Rockfall at Fox Glacier: a Hazard Analysis using Structure from Motion and Spatial Modelling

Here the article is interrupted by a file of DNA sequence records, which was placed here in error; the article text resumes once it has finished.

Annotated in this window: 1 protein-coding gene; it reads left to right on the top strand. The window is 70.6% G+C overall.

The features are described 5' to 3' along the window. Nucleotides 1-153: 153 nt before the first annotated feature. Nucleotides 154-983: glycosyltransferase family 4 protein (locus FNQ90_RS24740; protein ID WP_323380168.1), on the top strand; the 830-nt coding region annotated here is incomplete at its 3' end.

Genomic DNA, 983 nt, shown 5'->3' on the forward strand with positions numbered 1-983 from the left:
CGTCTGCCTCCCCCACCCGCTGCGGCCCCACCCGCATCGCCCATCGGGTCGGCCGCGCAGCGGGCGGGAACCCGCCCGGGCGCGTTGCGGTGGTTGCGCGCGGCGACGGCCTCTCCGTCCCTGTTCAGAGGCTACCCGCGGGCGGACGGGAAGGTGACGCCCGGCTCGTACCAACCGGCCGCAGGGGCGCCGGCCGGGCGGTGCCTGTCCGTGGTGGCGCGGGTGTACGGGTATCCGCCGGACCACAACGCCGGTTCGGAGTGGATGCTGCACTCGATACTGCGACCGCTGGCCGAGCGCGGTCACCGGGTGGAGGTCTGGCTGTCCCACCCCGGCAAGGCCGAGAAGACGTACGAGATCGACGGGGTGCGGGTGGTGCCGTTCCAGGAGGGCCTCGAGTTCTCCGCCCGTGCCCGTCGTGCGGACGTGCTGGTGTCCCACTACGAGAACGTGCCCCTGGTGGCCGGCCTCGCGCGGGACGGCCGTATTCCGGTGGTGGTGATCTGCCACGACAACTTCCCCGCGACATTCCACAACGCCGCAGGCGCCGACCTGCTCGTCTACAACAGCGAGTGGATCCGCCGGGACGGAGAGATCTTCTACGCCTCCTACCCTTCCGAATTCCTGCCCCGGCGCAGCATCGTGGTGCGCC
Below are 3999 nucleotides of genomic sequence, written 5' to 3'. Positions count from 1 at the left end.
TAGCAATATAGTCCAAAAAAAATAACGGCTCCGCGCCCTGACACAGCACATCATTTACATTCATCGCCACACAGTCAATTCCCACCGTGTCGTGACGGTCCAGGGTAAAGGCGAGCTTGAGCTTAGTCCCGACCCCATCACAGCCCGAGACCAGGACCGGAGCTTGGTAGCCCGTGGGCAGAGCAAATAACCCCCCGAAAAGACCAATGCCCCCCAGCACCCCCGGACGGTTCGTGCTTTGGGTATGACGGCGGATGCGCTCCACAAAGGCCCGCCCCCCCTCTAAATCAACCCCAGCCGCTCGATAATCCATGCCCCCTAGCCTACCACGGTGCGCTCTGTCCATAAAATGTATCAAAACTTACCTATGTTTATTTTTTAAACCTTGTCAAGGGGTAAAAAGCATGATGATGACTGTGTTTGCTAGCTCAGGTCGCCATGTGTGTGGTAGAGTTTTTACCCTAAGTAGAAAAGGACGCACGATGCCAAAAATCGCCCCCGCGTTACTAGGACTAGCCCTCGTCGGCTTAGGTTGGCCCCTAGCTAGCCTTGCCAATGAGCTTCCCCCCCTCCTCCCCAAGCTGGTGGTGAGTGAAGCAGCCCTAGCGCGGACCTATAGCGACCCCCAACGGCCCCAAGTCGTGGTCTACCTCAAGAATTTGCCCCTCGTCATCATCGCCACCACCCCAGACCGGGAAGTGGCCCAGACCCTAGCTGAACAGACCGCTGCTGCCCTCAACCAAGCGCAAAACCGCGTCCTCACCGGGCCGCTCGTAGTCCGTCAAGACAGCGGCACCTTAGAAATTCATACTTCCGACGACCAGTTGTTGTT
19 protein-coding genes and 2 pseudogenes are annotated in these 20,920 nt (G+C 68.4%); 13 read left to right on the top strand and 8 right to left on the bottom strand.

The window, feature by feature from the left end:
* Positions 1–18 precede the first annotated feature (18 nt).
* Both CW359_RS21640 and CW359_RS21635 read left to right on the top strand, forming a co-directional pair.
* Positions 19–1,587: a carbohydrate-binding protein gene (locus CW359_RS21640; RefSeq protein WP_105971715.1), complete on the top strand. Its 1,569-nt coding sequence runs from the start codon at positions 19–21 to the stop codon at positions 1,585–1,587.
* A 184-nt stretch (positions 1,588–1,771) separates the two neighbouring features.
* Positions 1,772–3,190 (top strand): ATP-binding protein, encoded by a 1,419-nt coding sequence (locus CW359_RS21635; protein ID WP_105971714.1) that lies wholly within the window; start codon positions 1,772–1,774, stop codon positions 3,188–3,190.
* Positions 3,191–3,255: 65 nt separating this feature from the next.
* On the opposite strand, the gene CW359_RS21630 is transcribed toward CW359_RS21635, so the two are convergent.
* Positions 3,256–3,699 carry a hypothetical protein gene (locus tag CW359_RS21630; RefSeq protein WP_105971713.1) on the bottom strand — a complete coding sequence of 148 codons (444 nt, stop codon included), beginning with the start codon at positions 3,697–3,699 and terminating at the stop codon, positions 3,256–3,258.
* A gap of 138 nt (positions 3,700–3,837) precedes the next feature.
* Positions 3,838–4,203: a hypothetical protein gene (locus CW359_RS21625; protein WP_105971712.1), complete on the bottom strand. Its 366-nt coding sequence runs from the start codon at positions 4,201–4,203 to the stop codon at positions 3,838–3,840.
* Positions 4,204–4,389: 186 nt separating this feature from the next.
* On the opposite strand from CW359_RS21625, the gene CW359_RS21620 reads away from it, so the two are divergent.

As glaciers retreat, downwasting of the ice increases the instability of surrounding rock slopes. In addition, ice thinning can lead to surface morphology changes that can result in a progressively concave transverse profile. This short-term paraglacial process may lengthen the run-out distance of potential rockfalls. The Fox glacier is a temperate maritime glacier located on the western side of New Zealand’s Southern Alps. Large annual precipitation and a relatively warm climate results in a high mass turnover, which makes Fox glacier extremely sensitive to climate. Current rapid retreat appears to be associated with an escalation of rockfall activity, particularly in the terminus region where walking-tracks are located. Glacier-related tourism is important to the local economy, so maintaining safe-access to the glacier is crucial from both an economic and hazard management perspectives. The area was therefore relevant to develop a rockfalls assessment using a physics-3D model (RockFall Analyst, Lan et al 2007) with a high resolution digital elevation model (DEM) acquired by Structure from Motion (SfM). Our analysis improves 2D-hazard profiles by spatial modelling rockfall trajectories and taking into account the local geology and mechanical properties of rock falling on the ice surface. Our simulations show that as the glacier thins, blocks travel further out onto the glacier. We identify potential rockfall run-out on hazard maps thus providing a first assessment tool for local guides for working in this dynamic environment. We suggest that future research should focus on the interaction between paraglacial processes, climate and rockfall occurrence to further understand the dynamics at seasonal scale. Worldwide, numerous alpine glaciers are retreating and exposed slopes become prone to natural hazards, thus resulting in the increase of the issues outlined here of management between risk and glacier tourism.